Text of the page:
Alaskans know when temperatures plunge and snow begins to fall, it’s time to play outside. From placid skating ponds to rugged mountaintop ski runs, the 49th state embraces winter with enthusiasm, especially in Anchorage, where access meets adventure quite comfortably. Expedia.com asked me to share my favorite snowy-day fun spots with the hope that more families will take advantage of Alaska’s wintertime appeal.
Whether you’ve years of outdoor experience under your belt or none at all, Anchorage is the place to be during winter’s extended appearance. While many visitors assume they’ll have to travel quite a distance from Alaska’s largest city to find the snow sports they crave, Anchorage is a doorway to skiing, snowshoeing, skating, and sledding. Located at the foot of the Chugach Mountains east, and Cook Inlet to the west, Anchorage is perfectly situated for outdoor recreation. This city of 360,000 knows how to keep kids active during long and cold Alaska winters, with fun events, activities, and independent exploration that rivals other cold-weather destinations.
Alyeska Resort is located in Girdwood along the Seward Highway, about 45 minutes south of Anchorage. A scenic drive along frozen Turnagain Arm lands families at the base of Mount Alyeska, where alpine and Nordic skiing is extremely popular. Spend the night at Hotel Alyeska, and enjoy snowshoeing along Winner Creek Trail, or take an aerial tram to the tippy top of the mountain for a 360-degree-view of glaciers and Turnagain Arm, below.
The Alaska Wildlife Conservation Center in Portage, just 10 miles south of Girdwood, is a wintertime treat for kids. Home to rescued and orphaned Alaska animals, the center provides an intimate educational experience, especially in the winter. While cold temperatures and snow mean hibernation for the black and brown bears who reside there, the facility is by no means quiet, with a herd of Wood bison, musk ox, moose, elk, foxes, and a cheeky porcupine. Kids will love borrowing a kick-sled at the Welcome Center for use along the property’s trails, and parents will enjoy the opportunity to savor stunning scenery.
Downtown Anchorage bustles during the winter months, with local ponds open to ice skating as soon as frigid weather hits and surfaces freeze over. The Anchorage Parks and Recreation Department provides Family Free Skate events on weekends throughout the winter, with music, burn barrels, and hot chocolate, but the ponds are also open to anyone, any time. Bring your own skates or grab a pair for cheap at one of the local thrift stores or sporting goods outlets. The parks department also provides a comprehensive list of park sledding hills so families can schuss down the snowy flanks of Anchorage parks with ease.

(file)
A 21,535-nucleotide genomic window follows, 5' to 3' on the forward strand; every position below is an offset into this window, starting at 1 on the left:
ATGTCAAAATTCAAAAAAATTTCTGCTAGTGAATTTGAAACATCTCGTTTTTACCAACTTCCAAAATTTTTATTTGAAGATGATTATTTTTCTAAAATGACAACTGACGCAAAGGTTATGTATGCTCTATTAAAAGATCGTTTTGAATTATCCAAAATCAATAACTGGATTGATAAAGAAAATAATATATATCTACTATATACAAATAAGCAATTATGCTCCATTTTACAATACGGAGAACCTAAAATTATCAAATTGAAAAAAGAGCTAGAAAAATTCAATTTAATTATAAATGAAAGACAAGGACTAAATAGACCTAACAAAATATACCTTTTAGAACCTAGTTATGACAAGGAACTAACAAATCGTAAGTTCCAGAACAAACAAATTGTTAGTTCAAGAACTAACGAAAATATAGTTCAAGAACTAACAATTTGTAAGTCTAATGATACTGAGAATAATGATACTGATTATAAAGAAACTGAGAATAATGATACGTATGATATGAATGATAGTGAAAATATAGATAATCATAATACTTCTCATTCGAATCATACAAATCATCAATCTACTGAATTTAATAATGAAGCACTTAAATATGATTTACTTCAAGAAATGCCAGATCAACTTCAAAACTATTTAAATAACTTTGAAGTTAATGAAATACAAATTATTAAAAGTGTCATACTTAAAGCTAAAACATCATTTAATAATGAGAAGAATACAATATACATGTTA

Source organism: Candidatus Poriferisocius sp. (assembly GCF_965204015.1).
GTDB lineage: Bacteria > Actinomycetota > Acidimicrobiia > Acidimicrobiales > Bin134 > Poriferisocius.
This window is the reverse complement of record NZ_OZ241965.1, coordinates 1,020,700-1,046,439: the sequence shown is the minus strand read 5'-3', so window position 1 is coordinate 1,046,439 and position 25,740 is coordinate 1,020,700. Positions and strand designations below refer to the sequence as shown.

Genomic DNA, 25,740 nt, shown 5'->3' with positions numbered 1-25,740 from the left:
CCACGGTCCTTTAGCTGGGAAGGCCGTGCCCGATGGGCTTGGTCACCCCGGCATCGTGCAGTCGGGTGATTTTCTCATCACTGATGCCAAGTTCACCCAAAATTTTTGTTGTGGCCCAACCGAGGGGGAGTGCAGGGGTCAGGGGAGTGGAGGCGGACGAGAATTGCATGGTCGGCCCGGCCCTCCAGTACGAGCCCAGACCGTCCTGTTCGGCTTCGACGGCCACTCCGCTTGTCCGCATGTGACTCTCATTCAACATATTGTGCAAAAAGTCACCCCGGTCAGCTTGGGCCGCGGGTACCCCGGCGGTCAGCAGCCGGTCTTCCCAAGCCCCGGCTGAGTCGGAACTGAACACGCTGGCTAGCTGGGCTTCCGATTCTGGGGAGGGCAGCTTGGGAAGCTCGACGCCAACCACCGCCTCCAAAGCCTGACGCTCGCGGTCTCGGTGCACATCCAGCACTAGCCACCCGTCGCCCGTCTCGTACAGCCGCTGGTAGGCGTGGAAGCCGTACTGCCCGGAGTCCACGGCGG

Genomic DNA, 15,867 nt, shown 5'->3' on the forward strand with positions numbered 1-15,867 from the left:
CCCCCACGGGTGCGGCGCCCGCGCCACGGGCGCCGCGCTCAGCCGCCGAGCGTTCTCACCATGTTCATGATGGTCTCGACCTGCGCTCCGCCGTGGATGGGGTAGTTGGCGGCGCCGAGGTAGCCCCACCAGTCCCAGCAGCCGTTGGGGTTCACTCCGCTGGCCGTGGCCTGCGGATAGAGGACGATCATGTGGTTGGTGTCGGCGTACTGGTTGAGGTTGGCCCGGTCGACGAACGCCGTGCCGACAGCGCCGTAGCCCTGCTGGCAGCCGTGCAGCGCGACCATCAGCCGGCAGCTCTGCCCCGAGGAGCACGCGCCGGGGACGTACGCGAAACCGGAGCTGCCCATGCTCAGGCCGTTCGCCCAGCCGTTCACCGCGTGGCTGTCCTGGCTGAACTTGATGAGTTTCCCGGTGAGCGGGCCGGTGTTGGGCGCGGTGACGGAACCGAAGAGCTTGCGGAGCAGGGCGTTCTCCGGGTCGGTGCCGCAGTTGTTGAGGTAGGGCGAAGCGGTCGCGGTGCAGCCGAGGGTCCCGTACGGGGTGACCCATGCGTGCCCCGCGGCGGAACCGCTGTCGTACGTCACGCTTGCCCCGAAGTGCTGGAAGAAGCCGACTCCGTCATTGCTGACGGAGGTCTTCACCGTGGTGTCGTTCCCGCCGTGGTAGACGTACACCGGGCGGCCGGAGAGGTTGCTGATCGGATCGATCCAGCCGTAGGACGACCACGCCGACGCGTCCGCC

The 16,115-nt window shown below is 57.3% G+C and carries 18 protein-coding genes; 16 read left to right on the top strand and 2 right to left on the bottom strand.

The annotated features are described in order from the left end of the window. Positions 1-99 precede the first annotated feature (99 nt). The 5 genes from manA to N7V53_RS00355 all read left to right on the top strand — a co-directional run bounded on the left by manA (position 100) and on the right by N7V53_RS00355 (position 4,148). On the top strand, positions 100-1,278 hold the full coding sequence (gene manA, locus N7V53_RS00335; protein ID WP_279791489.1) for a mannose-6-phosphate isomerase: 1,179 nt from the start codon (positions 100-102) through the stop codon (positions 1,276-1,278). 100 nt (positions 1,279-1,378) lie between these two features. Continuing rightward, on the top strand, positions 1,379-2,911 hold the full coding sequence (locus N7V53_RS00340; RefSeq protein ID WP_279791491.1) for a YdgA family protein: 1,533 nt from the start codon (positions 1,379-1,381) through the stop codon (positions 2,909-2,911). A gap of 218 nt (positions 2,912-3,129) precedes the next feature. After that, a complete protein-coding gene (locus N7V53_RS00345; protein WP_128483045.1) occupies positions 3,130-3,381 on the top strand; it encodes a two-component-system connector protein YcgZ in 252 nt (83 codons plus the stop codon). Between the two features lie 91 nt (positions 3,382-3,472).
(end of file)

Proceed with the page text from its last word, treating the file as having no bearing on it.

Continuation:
Just east of Anchorage, Eagle River Nature Center, snuggled in Eagle River Valley, is a longtime family gathering spot for outdoor recreation. Weekly programs designed for children kindergarten through 6th grade incorporate outdoor education with playtime, and kids learn skills of tracking, survival, wildlife awareness, and outdoor-themed crafting. For those who wish to explore independently, miles of trails span nearby hillsides, including the Historic Iditarod Trail, a former freight line run by dog teams in the late 1800’s. Snowshoeing and Nordic skiing are excellent here, with snowshoe rentals available for a small fee at the center. The grounds are open every day, but the center itself is closed weekdays between October and March.
Looking for an event to anchor your other activities? Fur Rendezvous, or “Fur Rondy” as locals call it, is an annual festival celebrating all things winter and outdoor recreation. Held each February in downtown Anchorage, Fur Rondy features a parade, fun run, outdoor carnival complete with rides, and hundreds of snow-themed activities to observe, or participate in, if you dare. Run with reindeer, play snowshoe softball, or test your mettle at the annual outhouse races. Considered one of the biggest winter festivals in the world, Fur Rendezvous has been an Anchorage fixture for nearly 80 years, and just keeps getting better.
Alaska winters may be cold and dark, but the famous Last Frontier spirit shines through with warmth of activity and hospitality. Bundle up, bring the hot chocolate, and see if your snowy-season vacation isn’t made better for heading outdoors.